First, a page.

Over the years I've made a number of promises to myself, usually about reading choices. Authors who insist on writing in dialect generally annoy the heck out of me, so I keep saying I won't read books that contain a lot of dialect or attempts at mimicking a regional accent. Authors who turn pets into characters or (even worse) have the pets serve as narrators also annoy me. I've spent many years avoiding books where you get to see what the cat or the dog or some other critter is thinking. The whole concept of seeing anything through the dog's eyes struck me as being way too twee for my taste.
As for dialect, in my many years of reading, I can think of exactly one book where the author did such a smooth job with writing dialect that it felt natural rather than affected -- Scarlet Sister Mary by Julia Peterkin. In every other example I can recall, attempts at the local dialect come across as stilted, unbelievable, condescending, distracting, or all of the above. Thus, one of my other promises to myself as a reader is that once I've seen that an author has a weakness for writing in dialect I'll avoid that author's work in the future.
In the past two weeks I managed to break both of those promises to myself. First, I made the mistake of reading a second Joseph Heywood book: Running Dark. My only excuse is that I knew Heywood sets his mysteries in the Upper Peninsula (his protagonist, Grady Service, is a Department of Natural Resources conservation officer). I had read one book in the series already (Blue Wolf in Green Fire) so decided to try another to see if it was any better. It's pretty common for the first few books by an author to be a tad awkward, but then the writer improves with time (or acquires a better copy editor). Heywood did not improve. If anything, the amount of what Heywood apparently thinks is Yooperese increased. Even worse, when Heywood starts salting in the Yooperese, it's generally to signal that the character speaking with a local accent is the Upper Michigan equivalent of a dumb yokel, a redneck, or a hick. Service himself supposedly grew up in the U.P. -- he's second generation DNR; his father was a game warden in the same district Service now covers -- so why doesn't Grady himself have a regional accent?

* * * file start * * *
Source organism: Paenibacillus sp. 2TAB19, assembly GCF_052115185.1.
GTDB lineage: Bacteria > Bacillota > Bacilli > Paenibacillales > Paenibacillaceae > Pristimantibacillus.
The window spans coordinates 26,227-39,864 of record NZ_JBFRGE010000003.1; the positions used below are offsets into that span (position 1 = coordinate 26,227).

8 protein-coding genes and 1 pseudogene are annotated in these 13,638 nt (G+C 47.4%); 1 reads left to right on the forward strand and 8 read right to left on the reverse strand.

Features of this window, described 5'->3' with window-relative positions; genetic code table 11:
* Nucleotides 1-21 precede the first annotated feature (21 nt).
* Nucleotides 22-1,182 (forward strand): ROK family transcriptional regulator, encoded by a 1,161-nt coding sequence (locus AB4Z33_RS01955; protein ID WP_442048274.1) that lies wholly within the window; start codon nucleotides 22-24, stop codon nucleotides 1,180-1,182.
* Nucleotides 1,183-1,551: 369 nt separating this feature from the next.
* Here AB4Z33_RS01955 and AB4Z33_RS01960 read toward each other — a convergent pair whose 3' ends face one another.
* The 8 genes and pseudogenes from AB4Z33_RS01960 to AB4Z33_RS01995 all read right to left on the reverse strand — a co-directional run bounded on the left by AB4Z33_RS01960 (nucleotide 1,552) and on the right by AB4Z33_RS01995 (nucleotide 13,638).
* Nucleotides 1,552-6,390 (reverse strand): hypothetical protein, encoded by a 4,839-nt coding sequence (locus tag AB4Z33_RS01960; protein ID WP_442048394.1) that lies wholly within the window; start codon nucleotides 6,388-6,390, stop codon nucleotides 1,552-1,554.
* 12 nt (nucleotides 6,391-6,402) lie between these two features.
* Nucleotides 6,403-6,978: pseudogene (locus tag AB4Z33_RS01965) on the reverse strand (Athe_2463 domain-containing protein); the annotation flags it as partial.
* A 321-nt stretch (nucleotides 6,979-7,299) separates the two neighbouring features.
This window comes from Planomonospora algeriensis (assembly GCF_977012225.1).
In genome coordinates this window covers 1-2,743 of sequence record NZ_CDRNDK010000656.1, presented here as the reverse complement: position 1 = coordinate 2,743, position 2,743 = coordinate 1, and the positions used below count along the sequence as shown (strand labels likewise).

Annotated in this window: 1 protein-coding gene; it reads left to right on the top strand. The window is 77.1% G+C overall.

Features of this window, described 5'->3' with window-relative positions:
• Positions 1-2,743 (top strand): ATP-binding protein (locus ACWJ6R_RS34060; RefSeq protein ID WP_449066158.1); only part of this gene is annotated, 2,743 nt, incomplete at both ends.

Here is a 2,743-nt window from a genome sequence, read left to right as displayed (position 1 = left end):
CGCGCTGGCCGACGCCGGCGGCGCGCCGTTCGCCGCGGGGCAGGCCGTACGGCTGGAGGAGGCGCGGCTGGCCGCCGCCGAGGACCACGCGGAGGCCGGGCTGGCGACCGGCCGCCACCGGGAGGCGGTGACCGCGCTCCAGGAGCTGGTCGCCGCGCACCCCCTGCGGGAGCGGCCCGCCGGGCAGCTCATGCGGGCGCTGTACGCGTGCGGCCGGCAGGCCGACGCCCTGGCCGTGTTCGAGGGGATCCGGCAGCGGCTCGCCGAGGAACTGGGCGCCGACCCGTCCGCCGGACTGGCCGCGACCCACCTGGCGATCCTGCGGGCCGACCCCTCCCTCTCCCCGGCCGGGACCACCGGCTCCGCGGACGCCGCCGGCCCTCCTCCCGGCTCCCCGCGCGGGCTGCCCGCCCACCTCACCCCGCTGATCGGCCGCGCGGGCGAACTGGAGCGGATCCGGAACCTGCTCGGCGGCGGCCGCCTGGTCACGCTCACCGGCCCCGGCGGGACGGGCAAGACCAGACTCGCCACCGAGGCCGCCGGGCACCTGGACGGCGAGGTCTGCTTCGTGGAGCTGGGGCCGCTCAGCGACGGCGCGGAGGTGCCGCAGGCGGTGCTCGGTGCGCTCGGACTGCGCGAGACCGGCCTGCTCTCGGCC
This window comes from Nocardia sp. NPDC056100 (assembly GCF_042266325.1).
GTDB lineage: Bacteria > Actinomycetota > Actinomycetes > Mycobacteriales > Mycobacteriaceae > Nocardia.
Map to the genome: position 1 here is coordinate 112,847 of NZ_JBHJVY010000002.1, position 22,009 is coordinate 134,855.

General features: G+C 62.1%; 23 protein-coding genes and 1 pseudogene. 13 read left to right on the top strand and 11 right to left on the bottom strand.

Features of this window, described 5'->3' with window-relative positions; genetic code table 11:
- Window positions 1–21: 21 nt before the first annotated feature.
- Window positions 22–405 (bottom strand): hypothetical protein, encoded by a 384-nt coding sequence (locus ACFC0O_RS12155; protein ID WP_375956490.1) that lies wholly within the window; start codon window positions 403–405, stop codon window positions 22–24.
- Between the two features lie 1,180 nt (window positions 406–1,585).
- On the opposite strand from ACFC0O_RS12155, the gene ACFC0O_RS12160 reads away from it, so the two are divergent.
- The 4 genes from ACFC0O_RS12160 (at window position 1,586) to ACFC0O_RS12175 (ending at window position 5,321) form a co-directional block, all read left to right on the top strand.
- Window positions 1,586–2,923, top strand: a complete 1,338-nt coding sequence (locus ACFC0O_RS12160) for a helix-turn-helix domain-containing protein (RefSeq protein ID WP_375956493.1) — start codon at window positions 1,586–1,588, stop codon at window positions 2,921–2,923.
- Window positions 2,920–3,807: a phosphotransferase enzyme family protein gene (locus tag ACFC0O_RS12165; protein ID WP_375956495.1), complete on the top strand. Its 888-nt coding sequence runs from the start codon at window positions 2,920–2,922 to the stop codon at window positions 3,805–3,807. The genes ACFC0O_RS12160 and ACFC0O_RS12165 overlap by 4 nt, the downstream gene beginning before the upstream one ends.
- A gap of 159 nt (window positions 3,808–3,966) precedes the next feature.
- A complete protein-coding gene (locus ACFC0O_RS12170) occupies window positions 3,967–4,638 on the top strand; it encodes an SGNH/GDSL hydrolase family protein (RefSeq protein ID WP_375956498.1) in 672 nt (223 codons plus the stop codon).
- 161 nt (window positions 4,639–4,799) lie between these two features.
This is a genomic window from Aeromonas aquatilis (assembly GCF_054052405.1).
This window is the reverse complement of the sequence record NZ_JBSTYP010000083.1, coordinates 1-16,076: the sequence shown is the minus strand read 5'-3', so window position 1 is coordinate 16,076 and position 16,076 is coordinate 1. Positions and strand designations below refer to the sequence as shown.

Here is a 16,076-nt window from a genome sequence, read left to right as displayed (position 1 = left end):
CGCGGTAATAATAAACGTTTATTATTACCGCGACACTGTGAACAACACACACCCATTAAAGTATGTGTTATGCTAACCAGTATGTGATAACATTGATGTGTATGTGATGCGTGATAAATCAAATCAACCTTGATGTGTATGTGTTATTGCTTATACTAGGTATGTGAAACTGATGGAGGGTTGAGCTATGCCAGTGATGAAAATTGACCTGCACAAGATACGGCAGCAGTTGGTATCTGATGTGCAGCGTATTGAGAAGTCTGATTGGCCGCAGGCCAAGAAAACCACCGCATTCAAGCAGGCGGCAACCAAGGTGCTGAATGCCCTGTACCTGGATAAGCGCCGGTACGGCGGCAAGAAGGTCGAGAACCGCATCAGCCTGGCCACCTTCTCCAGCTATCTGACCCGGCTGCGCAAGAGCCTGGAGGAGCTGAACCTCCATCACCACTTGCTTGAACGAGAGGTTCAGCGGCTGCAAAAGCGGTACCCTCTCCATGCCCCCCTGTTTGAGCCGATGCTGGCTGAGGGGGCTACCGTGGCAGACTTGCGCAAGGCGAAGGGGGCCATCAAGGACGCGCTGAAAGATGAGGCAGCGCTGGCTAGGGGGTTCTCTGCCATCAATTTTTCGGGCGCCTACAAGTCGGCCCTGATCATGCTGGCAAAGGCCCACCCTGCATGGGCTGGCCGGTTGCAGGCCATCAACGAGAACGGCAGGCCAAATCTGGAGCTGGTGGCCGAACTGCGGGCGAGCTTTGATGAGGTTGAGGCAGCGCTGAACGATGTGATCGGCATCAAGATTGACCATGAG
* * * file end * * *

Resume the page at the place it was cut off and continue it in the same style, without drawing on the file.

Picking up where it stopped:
In any case, there are other flaws in Heywood's books. Despite his claims of having spent a lot of time talking with conservation officers and doing research in the U.P., I kept getting the feeling that the research consisted of looking at a Rand McNally and reading state park brochures. It's like the fact the U.P. is huge just doesn't register with Heywood. He has Grady living near Bark River but dropping in to the DNR office in Newberry for morning coffee and makes it sound like the two towns are a few minutes apart when they're actually separated by about 125 miles. A run up to Marquette wouldn't be quite as bad (it's only about 80 miles) but it's still not right next door. I know cops can get places faster than we mere mortals who lack sirens and flashing red and blue lights on our cars, but so far as I know even cops can't teleport.
Okay, having screwed up by selecting a book to read that I knew in advance was likely to feature an annoying amount of dialect, what did I do?
I checked out a book -- Dog On It -- that warned me up front it was going to look at the world through a dog's eyes. Why? I don't know. Maybe because it was a dog and not a cat. There are a lot of mystery writers out there who love using cats as plot devices but not many that use dogs. I was curious.
The good news? The author, Spencer Quinn, can actually write. It made the annoyance of seeing everything through the dog's eyes a little less annoying. The book was remarkably readable. Will I read any other books in what appears to be a series (all narrated by the dog)? No. Because they're narrated by the dog.